AbstractsMedical & Health Science

Mild cognitive impairment associated with higher serum 25-hydroxyvitamin D levels in a middle aged population living at a moderately high latitude in New Zealand

by Andrea Strydom

Institution: University of Otago
Year: 0
Keywords: Cognition; Cognitive function; Vitamin D; serum 25-hydroxyvitamin D; Mild cognitive function; midlife; middle-aged; New Zealand; Canterbury
Record ID: 1304522
Full text PDF: http://hdl.handle.net/10523/5467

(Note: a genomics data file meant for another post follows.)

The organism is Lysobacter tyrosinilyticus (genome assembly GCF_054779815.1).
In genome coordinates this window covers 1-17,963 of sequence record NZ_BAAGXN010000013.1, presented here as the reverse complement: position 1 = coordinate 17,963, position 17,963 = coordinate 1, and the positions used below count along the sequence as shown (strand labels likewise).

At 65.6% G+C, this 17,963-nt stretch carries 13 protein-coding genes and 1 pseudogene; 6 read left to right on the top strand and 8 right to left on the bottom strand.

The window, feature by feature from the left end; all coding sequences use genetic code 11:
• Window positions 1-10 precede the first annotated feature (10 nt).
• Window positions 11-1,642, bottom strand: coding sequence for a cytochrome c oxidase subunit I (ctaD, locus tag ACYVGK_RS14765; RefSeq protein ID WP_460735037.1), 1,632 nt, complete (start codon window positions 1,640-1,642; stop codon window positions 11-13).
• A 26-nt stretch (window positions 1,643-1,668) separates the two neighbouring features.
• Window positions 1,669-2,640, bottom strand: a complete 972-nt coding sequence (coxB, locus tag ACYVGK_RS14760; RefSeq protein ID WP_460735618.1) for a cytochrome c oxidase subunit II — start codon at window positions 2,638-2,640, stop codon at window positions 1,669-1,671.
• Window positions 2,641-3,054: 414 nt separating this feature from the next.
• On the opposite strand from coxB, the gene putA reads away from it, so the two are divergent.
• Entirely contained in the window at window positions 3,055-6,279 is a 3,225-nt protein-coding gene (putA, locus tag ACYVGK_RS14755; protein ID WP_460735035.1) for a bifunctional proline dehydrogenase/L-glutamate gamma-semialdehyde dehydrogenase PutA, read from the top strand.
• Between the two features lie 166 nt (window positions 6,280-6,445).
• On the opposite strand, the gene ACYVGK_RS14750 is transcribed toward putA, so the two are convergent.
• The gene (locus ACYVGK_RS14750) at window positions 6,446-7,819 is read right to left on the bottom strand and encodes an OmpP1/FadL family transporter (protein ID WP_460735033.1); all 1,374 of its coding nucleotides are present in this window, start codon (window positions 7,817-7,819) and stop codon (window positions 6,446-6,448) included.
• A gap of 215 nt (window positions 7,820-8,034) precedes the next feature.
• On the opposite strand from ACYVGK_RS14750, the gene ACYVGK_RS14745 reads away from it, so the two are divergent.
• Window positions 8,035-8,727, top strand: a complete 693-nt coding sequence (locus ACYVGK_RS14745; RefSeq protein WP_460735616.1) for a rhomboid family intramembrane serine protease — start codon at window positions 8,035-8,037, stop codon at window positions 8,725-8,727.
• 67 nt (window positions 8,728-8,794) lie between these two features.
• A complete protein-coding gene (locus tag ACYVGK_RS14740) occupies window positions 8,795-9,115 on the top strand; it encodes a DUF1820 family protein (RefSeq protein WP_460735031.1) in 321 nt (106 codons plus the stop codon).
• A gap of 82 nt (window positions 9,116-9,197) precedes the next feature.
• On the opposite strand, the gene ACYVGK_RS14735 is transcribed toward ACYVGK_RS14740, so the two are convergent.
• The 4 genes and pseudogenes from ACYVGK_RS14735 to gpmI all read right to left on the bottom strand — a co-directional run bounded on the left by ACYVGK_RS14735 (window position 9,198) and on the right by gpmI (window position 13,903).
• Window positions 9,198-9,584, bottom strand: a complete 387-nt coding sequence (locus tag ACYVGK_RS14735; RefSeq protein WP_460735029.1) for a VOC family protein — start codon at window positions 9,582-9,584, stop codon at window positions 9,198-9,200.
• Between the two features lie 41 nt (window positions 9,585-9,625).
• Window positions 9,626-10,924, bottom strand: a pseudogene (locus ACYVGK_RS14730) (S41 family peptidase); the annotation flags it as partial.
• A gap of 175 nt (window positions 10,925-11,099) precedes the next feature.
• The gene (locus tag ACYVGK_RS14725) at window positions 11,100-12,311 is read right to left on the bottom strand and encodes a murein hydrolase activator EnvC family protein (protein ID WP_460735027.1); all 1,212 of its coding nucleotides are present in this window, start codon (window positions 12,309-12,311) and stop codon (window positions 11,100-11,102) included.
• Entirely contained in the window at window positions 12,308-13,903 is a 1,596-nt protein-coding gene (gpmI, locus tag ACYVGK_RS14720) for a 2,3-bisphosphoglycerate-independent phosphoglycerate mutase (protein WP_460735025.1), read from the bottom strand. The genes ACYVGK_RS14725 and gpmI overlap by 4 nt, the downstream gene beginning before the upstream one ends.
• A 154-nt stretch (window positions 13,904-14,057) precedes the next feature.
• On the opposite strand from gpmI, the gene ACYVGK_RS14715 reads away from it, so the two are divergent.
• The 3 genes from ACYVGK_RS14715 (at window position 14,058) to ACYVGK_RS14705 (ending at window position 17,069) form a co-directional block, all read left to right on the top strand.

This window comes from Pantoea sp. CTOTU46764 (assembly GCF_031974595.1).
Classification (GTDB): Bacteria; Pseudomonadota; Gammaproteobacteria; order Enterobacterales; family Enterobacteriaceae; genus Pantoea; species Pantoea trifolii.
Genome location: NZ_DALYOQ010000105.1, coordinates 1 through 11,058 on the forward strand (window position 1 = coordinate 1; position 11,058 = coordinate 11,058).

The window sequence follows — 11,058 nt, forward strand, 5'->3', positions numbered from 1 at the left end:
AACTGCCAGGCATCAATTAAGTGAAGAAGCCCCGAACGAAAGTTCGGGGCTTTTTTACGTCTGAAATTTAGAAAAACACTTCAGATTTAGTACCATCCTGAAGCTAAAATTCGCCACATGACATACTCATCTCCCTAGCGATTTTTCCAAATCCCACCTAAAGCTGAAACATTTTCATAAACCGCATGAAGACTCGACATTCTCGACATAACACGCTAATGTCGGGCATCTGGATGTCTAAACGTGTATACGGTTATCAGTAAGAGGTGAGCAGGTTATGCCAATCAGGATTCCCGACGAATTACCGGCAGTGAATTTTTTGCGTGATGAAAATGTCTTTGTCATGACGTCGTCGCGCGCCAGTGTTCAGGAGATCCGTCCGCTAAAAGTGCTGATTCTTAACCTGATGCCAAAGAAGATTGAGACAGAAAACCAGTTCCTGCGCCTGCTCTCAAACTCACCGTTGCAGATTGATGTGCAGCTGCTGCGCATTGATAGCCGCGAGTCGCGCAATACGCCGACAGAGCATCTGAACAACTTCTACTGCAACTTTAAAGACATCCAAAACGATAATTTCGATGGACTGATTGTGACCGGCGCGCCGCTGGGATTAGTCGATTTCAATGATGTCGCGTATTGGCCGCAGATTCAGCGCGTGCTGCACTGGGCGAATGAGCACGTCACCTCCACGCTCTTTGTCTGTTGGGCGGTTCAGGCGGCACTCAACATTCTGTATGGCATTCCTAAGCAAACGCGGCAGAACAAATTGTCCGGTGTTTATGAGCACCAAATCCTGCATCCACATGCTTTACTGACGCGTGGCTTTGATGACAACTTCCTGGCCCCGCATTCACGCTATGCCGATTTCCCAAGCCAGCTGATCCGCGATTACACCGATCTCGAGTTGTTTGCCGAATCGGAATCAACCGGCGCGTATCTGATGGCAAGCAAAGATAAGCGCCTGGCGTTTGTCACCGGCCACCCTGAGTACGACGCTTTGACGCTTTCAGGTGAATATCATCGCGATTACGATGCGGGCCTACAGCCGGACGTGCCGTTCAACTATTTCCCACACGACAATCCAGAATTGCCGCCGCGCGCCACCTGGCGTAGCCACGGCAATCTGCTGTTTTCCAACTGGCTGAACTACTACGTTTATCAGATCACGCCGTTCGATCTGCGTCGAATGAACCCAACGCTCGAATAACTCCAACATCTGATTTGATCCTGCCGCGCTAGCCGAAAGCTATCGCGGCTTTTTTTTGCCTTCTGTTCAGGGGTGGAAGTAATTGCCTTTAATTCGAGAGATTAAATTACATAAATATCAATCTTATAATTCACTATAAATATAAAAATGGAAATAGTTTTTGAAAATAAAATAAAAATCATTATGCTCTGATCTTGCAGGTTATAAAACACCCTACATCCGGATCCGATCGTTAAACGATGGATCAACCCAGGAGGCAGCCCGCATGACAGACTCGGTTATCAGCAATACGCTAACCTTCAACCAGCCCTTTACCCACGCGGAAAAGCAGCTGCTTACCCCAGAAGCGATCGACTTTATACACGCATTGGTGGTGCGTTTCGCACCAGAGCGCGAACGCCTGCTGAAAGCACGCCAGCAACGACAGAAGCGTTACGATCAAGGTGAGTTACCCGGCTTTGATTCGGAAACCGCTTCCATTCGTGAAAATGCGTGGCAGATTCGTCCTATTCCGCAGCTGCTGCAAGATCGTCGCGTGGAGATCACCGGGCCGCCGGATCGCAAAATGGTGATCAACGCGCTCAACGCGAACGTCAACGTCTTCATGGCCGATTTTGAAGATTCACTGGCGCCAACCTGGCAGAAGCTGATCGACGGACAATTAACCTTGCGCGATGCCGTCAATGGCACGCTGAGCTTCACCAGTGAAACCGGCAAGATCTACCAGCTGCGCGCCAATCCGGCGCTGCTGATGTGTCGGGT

Objective: The association between serum 25-hydroxyvitamin D (s25OHD) concentrations and cognitive function has been investigated in only a few studies of middle aged adults (40-60 years); with inconsistent results found. The main objective of this Canterbury-based study was to examine the association between s25OHD levels and mild cognitive impairment (MCI) in participants in their early fifties, while adjusting for a number of confounders. The secondary objective was to assess if this association would differ when stratified by gender. Design: Cross-sectional study participants, 366 adults aged 49-53 years living within the Canterbury District Health Board region from the Canterbury Health, Aging and Life Course study, were divided into two cognitive function groups: MCI and normal cognitive function (NCF). A score of <26 on the Montreal Cognitive Assessment test was defined as MCI and NCF was defined as a score ≥26 out of 30. Logistic regression was used to investigate the relationship between the cognitive function groups (outcome variable) and two s25OHD groups: insufficient s25OHD (≤50 nanomoles per litre (nmol/L)) and sufficient s25OHD (>50 nmol/L). Age, gender, education, ethnicity, annual household income, body mass index, depression, season of blood draw, alcohol intake, current smoking status, serum intact parathyroid hormone, serum creatinine, general health, vitamin D food intake, calcium food intake, vitamin D supplement use and chronic diseases were considered as potential confounders. Results: In the univariate and multivariate logistic regression with cognitive function as the binary outcome variable (MCI (n=89) and NCF (n=277)) and vitamin D as a continuous predictor variable, the results did not reach statistical significance (crude odds ratio (OR) 1 (0.99, 1.01) p=0.306, adjusted OR 0.99 (0.98, 1.00) p=0.084). However, an inverse association between s25OHD levels and cognitive function were observed in the univariate and multivariate logistic regression with vitamin D as a categorical variable. Compared to those with MCI, participants with NCF belonged more often to the insufficient s25OHD group (≤50 nmol/L, n=124) than the sufficient s25OHD group (>50 nmol/L, (n=242)) (crude OR 0.52 (0.30, 0.89) p=0.020, adjusted OR 0.44 (0.24, 0.79) p=0.008). In the analyses stratified by gender, the effect observed was similar, however, the association reached statistical significance only for female participants (adjusted OR 0.43 (0.18, 0.94) p=0.041) and not for male participants (adjusted OR 0.48 (0.18, 1.19) p=0.127). Further adjusted for vitamin D supplement use and season, did not change the effect size, however was just statistically significant, for female participants (adjusted OR 0.43 (0.17, 0.99) p=0.053). Conclusions: Those with MCI belonged more often to the s25OHD group >50 nmol/L than the s25OHD group ≤50 nmol/L in a middle aged community-dwelling cohort, mostly for women, and appeared to be due to vitamin D supplement use. However, causality cannot be concluded due to the cross-sectional design…